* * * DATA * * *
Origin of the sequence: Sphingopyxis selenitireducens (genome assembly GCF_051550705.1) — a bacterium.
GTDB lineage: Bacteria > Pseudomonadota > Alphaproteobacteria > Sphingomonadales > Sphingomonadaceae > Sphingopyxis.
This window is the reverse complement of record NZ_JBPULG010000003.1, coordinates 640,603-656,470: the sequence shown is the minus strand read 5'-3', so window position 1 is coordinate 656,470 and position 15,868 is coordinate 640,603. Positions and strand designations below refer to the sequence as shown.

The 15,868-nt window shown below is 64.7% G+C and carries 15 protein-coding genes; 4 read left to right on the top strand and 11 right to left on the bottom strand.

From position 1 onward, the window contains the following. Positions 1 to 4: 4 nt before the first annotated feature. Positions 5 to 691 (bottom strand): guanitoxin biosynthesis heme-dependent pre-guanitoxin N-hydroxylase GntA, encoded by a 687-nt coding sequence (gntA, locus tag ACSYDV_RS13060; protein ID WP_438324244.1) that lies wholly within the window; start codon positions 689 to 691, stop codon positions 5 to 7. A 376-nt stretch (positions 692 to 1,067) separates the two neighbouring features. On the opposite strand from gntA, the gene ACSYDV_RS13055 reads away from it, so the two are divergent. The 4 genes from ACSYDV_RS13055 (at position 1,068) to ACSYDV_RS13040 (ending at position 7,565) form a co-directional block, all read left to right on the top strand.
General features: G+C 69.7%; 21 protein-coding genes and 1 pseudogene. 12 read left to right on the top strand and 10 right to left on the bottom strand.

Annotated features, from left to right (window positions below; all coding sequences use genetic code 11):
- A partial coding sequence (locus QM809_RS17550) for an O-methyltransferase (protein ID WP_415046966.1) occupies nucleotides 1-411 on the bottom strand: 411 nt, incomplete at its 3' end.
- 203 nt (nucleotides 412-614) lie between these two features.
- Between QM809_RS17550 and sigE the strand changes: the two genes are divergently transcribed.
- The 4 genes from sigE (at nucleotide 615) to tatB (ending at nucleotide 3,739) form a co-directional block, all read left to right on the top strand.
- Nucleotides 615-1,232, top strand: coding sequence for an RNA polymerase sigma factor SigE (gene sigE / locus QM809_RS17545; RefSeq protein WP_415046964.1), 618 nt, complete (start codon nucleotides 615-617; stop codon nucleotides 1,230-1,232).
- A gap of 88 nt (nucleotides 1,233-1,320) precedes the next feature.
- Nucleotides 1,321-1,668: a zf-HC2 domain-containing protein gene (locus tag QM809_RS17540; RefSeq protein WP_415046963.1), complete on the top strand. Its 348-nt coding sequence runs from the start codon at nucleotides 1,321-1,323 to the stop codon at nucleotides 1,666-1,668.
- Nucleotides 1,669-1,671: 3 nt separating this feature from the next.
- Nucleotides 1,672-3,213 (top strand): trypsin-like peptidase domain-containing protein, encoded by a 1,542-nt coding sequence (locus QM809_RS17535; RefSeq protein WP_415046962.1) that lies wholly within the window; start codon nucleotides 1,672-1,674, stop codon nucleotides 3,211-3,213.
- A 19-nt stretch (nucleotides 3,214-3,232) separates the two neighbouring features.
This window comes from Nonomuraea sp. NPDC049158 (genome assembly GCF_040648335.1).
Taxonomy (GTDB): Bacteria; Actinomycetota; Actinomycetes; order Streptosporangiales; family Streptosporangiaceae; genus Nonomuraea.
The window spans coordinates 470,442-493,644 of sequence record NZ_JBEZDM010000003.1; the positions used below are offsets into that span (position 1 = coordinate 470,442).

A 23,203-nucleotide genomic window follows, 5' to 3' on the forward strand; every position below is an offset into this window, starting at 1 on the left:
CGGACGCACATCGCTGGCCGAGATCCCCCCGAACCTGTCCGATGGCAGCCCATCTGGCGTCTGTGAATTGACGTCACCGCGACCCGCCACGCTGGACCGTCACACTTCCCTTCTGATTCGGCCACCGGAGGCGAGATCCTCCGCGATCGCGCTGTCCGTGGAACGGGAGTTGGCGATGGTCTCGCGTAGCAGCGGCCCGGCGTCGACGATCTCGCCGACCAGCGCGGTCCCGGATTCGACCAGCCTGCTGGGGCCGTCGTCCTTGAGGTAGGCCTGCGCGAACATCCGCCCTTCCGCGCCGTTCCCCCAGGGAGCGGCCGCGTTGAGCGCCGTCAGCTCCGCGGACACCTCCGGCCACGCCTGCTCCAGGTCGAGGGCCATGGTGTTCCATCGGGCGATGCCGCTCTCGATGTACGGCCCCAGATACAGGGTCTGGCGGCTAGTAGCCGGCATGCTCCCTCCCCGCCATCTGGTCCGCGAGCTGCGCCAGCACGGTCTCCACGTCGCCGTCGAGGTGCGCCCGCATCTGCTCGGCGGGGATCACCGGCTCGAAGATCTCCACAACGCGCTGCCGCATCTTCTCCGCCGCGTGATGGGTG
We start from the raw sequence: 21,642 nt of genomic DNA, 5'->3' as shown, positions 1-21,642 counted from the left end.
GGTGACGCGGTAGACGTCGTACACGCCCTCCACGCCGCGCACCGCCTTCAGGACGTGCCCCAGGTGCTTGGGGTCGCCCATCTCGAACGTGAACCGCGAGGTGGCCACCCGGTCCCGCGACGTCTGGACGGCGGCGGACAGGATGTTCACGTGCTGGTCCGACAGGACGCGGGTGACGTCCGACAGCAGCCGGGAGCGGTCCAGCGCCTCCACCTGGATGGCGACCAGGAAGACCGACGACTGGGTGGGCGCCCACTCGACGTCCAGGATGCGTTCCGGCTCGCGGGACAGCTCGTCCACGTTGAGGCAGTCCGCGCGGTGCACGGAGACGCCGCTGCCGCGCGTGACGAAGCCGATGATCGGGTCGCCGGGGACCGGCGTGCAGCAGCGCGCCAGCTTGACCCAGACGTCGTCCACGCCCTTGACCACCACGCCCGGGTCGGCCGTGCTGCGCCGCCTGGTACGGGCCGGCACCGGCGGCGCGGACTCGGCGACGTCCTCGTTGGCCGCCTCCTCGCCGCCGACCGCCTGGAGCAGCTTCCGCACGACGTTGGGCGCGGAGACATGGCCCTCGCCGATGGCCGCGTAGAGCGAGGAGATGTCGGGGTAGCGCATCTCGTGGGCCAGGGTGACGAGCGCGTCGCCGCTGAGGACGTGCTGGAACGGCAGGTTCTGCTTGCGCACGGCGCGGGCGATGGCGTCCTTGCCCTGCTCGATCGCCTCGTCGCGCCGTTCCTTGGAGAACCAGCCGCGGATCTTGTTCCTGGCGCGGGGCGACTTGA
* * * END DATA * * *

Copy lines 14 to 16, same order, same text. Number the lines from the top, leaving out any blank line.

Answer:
- Nucleotides 1,321-1,668: a zf-HC2 domain-containing protein gene (locus tag QM809_RS17540; RefSeq protein WP_415046963.1), complete on the top strand. Its 348-nt coding sequence runs from the start codon at nucleotides 1,321-1,323 to the stop codon at nucleotides 1,666-1,668.
- Nucleotides 1,669-1,671: 3 nt separating this feature from the next.
- Nucleotides 1,672-3,213 (top strand): trypsin-like peptidase domain-containing protein, encoded by a 1,542-nt coding sequence (locus QM809_RS17535; RefSeq protein WP_415046962.1) that lies wholly within the window; start codon nucleotides 1,672-1,674, stop codon nucleotides 3,211-3,213.